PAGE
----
“Mr. Best, you are a Catholic?”
“I was -- brought up Catholic, yes, but --” Buddy was halted by a sudden upsurge of nausea, and he put his fist over his mouth. He swallowed, breathed deeply, then said, “Sorry. Touch of gas. But. Yeah. Brought up. Catholic.”
“So you do have some knowledge of Catholic doctrine.”
“Yeah.” He took another deep, sighing breath of Catholic school air. “Drummed into me. Eight years of parochial school. Four years of Catholic high school. Yeah.”
“Well, Mr. Best --”
“Mother, look, call me ’Buddy’, please --”
“Okay, Buddy -- what I want to say is, there is the concept of sin --”
Oh, fuck this --
“Whoa, hold it right there, mother. Hold on. Just put the brakes on here.” Buddy put his fist over his mouth again. Breathed. Then went on. “Now Deirdre is a good kid. She’s a little sullen and she’s got a mouth on her, but she brings home A’s, am I right?”
“Yes,” said the bag, grudgingly.
“All A’s, or damn near, pardon me, darn near all A’s. She takes violin and ballet.” Buddy gestured out to the girls on the playing field. “She plays field hockey. As far as I know she doesn’t do drugs. Oh, she’s probably smoked some pot (As Buddy damn well knew she did. But then who was he to be critical, having just now polished off a roach out in the parking lot, which on second thought maybe hadn’t been such a great idea.), but what kid doesn’t? So, what I’m saying is, what? She’s a good kid, but, okay, she got caught making out with another girl -- hey, she needs some outlet, right?”
“No! No, that’s where you’re wrong, Mr. Best, she does not need that sort of outlet --”
“But -- but --”
“She does not need that sort of outlet.”
What a bitch. He was tempted to bring up the subject of all these pervert priests the damn Church was overrun with, but he let that slide --
“Okay. Okay. I agree, a time and a place. She should not be making out with this Trish girl in the cloakroom, and believe me, I will tell her that in no uncertain terms. But, Mother, be reasonable, you’ve seen this Alvarez girl, right?”
“Alvarado,” she corrected.
“Alvarado. She’s this little, this little -- I mean, she’s very attractive. Is what I mean.”
Buddy felt a little lightheaded. Blood sugar -- food is what he needed --
“You don’t seem to understand, Mr. Best --” food and a drink -- “that Deirdre --”
“Wait, mother. Be honest with me here. I know you have the vow of celibacy and all, but look, you’re gonna sit there and tell me that you yourself have never, um, you know, well, maybe not -- but -- okay, while we’re on the subject, what’s up with this whole vow of celibacy thing in the church -- with the priests and the nuns -- I mean --”
“What are you saying?”
“What am I saying? I’m saying we all have desires, urges -- it’s natural -- I mean, personally -- well, okay, look -- again, a time and a place, she shouldn’t be making out with anyone in school, at school I mean, but still, it’s only natural -- I mean, really, haven’t you ever --”
“We’re not talking about me.”
“I realize that, but I’m only saying -- I mean --”
“She was kissing another student.”
“But is that really so bad? I mean, if they had been, you know --”
She stared at him, wide-eyed.
Buddy wanted a drink. He wanted two aspirins and then a drink. Two drinks --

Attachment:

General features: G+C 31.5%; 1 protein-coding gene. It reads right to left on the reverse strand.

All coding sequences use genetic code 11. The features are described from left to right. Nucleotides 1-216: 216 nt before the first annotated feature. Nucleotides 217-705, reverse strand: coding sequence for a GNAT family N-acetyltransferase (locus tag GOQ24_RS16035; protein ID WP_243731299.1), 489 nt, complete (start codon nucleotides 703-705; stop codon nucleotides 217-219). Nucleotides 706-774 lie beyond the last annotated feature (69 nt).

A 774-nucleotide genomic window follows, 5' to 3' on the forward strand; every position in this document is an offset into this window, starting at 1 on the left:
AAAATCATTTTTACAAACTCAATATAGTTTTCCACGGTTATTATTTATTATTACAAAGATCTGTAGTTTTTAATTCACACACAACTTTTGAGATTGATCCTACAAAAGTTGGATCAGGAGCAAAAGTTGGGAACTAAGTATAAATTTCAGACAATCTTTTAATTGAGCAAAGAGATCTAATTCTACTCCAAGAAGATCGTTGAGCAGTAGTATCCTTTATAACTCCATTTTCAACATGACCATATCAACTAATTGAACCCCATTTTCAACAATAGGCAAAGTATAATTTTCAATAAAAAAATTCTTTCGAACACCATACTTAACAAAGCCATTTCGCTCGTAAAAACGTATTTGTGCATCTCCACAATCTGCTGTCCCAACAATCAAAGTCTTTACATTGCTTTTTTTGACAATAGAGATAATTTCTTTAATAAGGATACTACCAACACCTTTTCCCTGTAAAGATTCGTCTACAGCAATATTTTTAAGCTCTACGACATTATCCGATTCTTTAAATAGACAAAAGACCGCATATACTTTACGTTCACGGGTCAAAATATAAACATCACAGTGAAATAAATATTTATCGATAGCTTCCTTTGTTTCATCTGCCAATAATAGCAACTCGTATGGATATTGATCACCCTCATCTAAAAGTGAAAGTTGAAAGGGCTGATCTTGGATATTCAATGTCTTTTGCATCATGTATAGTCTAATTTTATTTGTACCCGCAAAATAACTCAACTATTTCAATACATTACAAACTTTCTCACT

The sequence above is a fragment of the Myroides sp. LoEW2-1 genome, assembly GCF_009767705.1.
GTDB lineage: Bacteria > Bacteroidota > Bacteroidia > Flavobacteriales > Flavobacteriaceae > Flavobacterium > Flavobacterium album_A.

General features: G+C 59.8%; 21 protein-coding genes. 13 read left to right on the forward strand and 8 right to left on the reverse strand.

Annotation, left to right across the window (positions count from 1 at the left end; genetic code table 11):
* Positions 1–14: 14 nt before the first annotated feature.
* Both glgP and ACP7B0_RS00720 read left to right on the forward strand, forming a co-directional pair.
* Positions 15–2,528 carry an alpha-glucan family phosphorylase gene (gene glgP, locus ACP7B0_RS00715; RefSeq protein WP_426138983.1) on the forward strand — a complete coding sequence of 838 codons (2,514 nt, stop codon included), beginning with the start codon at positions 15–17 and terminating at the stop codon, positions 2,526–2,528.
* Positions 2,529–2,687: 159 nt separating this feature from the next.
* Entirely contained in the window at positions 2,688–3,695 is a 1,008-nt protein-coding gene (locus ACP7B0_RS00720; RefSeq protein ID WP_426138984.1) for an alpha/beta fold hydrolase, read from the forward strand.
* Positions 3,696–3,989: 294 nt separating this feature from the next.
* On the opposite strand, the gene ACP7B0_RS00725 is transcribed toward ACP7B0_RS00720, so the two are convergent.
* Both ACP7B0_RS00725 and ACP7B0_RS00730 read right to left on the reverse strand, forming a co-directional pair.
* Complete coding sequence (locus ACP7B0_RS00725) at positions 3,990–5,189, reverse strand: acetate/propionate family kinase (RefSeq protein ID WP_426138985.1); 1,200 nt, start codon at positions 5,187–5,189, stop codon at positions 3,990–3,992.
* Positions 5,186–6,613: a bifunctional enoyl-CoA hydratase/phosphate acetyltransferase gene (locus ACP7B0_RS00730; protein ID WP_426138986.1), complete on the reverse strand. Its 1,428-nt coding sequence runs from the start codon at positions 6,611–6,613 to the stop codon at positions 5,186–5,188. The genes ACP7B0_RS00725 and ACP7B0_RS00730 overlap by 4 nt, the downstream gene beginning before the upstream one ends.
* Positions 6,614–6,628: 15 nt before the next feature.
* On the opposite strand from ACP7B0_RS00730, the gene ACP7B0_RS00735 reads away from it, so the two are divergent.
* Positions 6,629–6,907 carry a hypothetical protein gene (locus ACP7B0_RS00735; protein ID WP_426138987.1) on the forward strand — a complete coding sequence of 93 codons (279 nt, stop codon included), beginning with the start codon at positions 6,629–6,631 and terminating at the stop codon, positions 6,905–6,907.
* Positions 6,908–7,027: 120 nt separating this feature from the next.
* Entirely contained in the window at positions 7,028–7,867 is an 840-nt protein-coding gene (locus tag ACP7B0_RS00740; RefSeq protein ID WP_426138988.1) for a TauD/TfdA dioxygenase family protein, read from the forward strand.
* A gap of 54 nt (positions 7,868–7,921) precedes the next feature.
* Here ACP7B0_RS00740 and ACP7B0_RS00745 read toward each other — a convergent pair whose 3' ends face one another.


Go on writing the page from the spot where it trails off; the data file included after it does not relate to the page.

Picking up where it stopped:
“Look,” he said, “I just don’t see it as some big fuckin’ --”
The mother looked down at her desktop. She was probably hating her job right now. He’d fucked up. He should have just kept his fucking trap shut, let her have her say and then got the fuck out of there, but oh no --
“Sorry,” said Buddy.
She still didn’t say anything. Now Buddy was in fact feeling sorry for her.
“Tell you what, sister. Mother. Leave it to me. I’m going to ground her for a week. No movies, no going out, I won’t let her rent any DVD’s either. So why don’t we just call it a one-day suspension, let her come back tomorrow, and just forget the whole thing. ‘Cause she likes this school. At least I’m pretty sure she does. And you know what, I think it’s great she’s going here, an all-girls school. A good -- good Catholic school. Discipline. It was my wife’s idea. Joan. My wife. She wanted, she wanted, Deirdre to have, like a -- I mean, me, I would’ve probably just saved some money and sent her to Hollywood High, y’know? Which is where I sent my other two kids, and. Which would’ve meant she’d’ve been exposed to a lot more than Trish Alvarado in the cloakroom. I mean, drugs, boys. Boys, I mean, one thing about this thing with the Alvarado girl at least they’re not gonna knock each other up, right?”
The Mother was still just staring at her desk.
Buddy felt like all kinds of shit.
“So, uh, I’ll send her back to school tomorrow bright and early then?”
He stood up. He had an urge to give her some money, but (A), that would have been incredibly crass, even for him, and (B), he didn’t have his checkbook on him anyway.
“And, uh, I wish you a very good day, mother, and I thank you for taking this time with me. ‘Bye now.”
Finally she looked up at him.
Buddy was drenched with sweat when he left that office. Christ, it was like he was the one who’d been caught making out in the cloakroom.
He drove to Carlos ‘n’ Charlie’s, had a tuna melt with fries and a couple of therapeutic Anderson Valley IPAs, shmoozed a little bit with some industry people -- Julie Strain and her husband or her boyfriend; Christopher Lambert and his agent and Joe Morrow -- and then he went home, masturbated, and had a very nice nap.
(Gotta say it was a good day, Buddy -- you didn’t even have to use your AK. Continued here. Please look to the right hand column of this page to find perhaps an up-to-date listing of all other published chapters of Uncle Buddy’s House. An American International Production, produced and directed by Larry Winchester.)